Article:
The mystery is a good one in Murder Once Removed, plenty of misdirection and red herrings, and I enjoyed trying to figure it out. But there were a couple of things that I didn't enjoy quite so much. Lucy is not supposed to be a fashionista-- preferring to wear jeans and t-shirts to work-- but readers are given a blow-by-blow description of everyone's physical appearance and wardrobe. All the needless detail slows down the pace of the book. There's also a rather run-of-the-mill romantic interest for Lucy-- the gorgeous law enforcement guy who rubs her fur the wrong way-- that really wasn't necessary. Just once, I wish the main character would fall for a homely guy who wasn't licensed to carry any deadly weapons, you know?

Thankfully, the mystery, Lucy and her gang, and the Austin setting rose above the wordy descriptions and ho-hum romance. I'm looking forward to seeing what family tree Lucy shakes next. ( )
  cathyskye | Mar 18, 2019 |
Murder Once Removed is unique for cozy mysteries. Our main character, Lucy Lancaster is a genealogist who runs a company called Ancestry Investigations. She can uncover your ancestors, provide a family tree, obtain photographs, and so much more (I had no idea). Lucy can provide a beautifully bound book and a website for her clients is they desire. She uses land records, census records, journals, photographs and numerous other resources (there is a veritable font of information available if you know where to look). I would have liked more information on Lucy and for her to come across as a more mature main character (not the best idea to get blotto in front of a client). Though I do find it appealing that she is a Downton Abbey fan. There are two intertwined mysteries in Murder Once Removed. The death of Seth Halloran from 1849 and the current murder of Winnie Dell. I like how the two mysteries relate to each other and that they were wrapped up at the end of the book. There is action as Lucy evades the killer. She asks questions and does research to solve the two crimes. I do wish that the modern mystery had been laid out differently. It is the type that plays out with little opportunity for the reader to solve (which is my favorite part). There is interesting genealogical information and history included in the story (though I am still baffled by the once removed—there is a handy chart included). Special Agent Ben Turner was an interesting, handsome and charming character. His history background gives him plenty in common with Lucy who finds him attractive. There were sparks flying between the pair. I liked the humorous dialogue between them at the end (made me laugh). Murder Once Removed is an enticing new cozy mystery that will appeal to the history and genealogy enthusiasts. ( )
  Kris_Anderson | Mar 17, 2019 |
Lucy Lancaster, a professional genealogist, researches the family of Gus Halloran, uncovering a mystery surrounding the mid-19th century death of Seth Halloran. A photographer's journal states he was murdered by C.A. and then the scene was tampered to make it look as though he were trampled by horses. Lucy finds two candidates for C.A., but since enmity runs deep between the Applewhite and Halloran families, Gus focuses on that solution when he tells his family's story in a press conference. A page, possibly revealing the identity of C.A., was missing from the journal. As Lucy investigates, she runs into an FBI agent moonlighting as a history professor and into danger. I enjoyed the historic mystery; however, several things bothered me about the book. Lucy discusses research several times in very vague terms, making me wonder how familiar the author was with genealogical research. At one point Lucy tells another character about her flat rate package for researching "first family" Texas ancestry. Very few professional genealogists offer flat rate packages these days because it is nearly impossible to predict how long it will take to make a genealogically sound connection to a qualifying individual. Those who do offer such a package generally work for a larger firm rather than for themselves. Most charge an hourly rate plus expenses with a retainer collected up front. The balance is usually due before the final report is sent. The biggest error concerned census research. Lucy found results in the 1890 census. That census was mostly destroyed by fire. For the state in question, fragments of three enumeration districts in two counties exist as well as the Union Veterans schedule, which was small in a Confederate state. In the extent schedules, six families appear in one county; in the other county, four families appear in one enumeration district fragment and ninety-two families in the other district. Nowhere did Lucy mention the county to which the family moved and nowhere did she mention luck at finding the family. In fact the two counties were unlikely places for the family to reside based on comments about the family's life in the state. While widows of Union veterans were sometimes heads of household in these schedules, the information supposedly gleaned from the census makes it impossible the veterans schedule was what she consulted. While the mystery held great potential, the author's unfamiliarity with genealogical research hampered its effectiveness. If the series continues, I hope the author gets a professional genealogist to read the book to find errors in record availability and in practice. The other irritating flaw in the book was the author's unprofessional conduct in several instances. No instance's activity served to advance the plot in a way that could not be achieved through ethical means. The author needs to read Genealogy Standards by the Board for Certification of Genealogists and the Association of Professional Genealogist's Code of Ethics before writing additional installments. This review reflects the text appearing in an advance electronic copy provided by the publisher through NetGalley with the expectation of an honest review. ( )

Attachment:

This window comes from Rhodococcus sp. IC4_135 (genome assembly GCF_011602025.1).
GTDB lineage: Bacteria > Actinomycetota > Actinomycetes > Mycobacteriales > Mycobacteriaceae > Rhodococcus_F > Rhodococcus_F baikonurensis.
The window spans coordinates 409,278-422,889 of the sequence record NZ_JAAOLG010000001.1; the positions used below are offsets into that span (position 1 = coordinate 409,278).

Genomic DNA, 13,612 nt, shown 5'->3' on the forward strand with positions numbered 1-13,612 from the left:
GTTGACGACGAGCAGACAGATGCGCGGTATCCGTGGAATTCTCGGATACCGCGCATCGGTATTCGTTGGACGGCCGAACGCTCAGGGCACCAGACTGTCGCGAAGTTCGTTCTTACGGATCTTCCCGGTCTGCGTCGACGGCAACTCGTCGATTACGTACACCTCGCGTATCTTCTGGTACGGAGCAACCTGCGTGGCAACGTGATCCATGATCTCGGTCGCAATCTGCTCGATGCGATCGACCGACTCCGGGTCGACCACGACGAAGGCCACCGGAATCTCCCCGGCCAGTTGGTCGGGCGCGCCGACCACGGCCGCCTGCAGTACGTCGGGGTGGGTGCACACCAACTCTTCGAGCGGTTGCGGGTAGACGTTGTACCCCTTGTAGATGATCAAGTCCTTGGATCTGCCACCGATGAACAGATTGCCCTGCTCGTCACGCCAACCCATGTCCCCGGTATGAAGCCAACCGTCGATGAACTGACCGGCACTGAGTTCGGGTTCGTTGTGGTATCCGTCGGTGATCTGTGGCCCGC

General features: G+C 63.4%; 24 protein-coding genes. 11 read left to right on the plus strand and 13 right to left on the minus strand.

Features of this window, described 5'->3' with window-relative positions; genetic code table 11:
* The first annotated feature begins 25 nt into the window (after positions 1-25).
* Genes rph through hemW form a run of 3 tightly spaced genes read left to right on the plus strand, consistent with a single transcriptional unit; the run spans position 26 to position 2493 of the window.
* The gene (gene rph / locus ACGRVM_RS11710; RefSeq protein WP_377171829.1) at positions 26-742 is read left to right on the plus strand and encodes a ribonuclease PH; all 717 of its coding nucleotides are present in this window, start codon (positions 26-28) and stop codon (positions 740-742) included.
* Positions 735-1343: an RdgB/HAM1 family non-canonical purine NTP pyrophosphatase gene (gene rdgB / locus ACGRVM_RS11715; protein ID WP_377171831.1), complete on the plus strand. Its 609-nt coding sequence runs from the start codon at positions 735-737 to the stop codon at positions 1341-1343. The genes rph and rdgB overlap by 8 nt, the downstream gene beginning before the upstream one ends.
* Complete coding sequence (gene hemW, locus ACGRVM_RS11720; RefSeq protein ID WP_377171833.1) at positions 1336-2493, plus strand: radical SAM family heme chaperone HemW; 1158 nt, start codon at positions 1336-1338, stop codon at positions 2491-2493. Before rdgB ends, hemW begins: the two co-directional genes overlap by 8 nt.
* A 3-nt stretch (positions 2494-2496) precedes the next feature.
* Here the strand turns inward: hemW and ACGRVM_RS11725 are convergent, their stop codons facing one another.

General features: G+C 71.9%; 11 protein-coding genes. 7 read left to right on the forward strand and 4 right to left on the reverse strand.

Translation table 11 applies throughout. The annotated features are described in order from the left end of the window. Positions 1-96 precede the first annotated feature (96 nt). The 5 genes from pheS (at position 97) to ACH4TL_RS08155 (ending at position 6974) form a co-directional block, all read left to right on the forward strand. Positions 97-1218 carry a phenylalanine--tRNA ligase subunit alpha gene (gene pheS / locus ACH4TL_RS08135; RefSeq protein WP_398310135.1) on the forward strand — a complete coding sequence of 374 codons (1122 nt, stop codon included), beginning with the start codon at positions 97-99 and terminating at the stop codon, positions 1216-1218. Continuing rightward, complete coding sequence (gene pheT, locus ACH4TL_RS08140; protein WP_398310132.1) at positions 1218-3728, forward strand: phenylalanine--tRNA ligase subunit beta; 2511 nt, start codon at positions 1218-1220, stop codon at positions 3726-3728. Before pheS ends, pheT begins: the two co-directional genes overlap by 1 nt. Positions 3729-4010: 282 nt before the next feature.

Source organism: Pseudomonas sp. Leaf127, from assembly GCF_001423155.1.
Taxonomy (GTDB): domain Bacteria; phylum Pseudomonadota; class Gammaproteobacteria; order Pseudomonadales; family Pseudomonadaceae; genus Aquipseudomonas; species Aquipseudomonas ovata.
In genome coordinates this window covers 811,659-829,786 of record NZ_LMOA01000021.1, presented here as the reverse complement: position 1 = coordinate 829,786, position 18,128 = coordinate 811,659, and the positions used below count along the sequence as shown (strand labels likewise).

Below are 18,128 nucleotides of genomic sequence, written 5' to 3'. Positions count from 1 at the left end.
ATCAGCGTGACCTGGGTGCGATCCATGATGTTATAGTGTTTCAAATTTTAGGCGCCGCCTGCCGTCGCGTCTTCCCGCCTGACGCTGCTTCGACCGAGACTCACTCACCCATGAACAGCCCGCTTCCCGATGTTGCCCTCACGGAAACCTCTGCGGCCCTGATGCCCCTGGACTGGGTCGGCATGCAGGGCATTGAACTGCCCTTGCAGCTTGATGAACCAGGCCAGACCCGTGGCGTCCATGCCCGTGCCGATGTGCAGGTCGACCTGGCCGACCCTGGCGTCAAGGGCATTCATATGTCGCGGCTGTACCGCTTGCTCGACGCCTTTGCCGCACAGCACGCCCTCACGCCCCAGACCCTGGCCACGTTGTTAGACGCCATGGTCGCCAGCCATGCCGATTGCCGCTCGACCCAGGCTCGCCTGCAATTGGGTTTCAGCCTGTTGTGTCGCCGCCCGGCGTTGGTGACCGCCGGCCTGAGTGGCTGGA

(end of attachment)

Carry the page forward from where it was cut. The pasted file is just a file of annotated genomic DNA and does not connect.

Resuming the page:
2 vote thornton37814 | Feb 15, 2019 |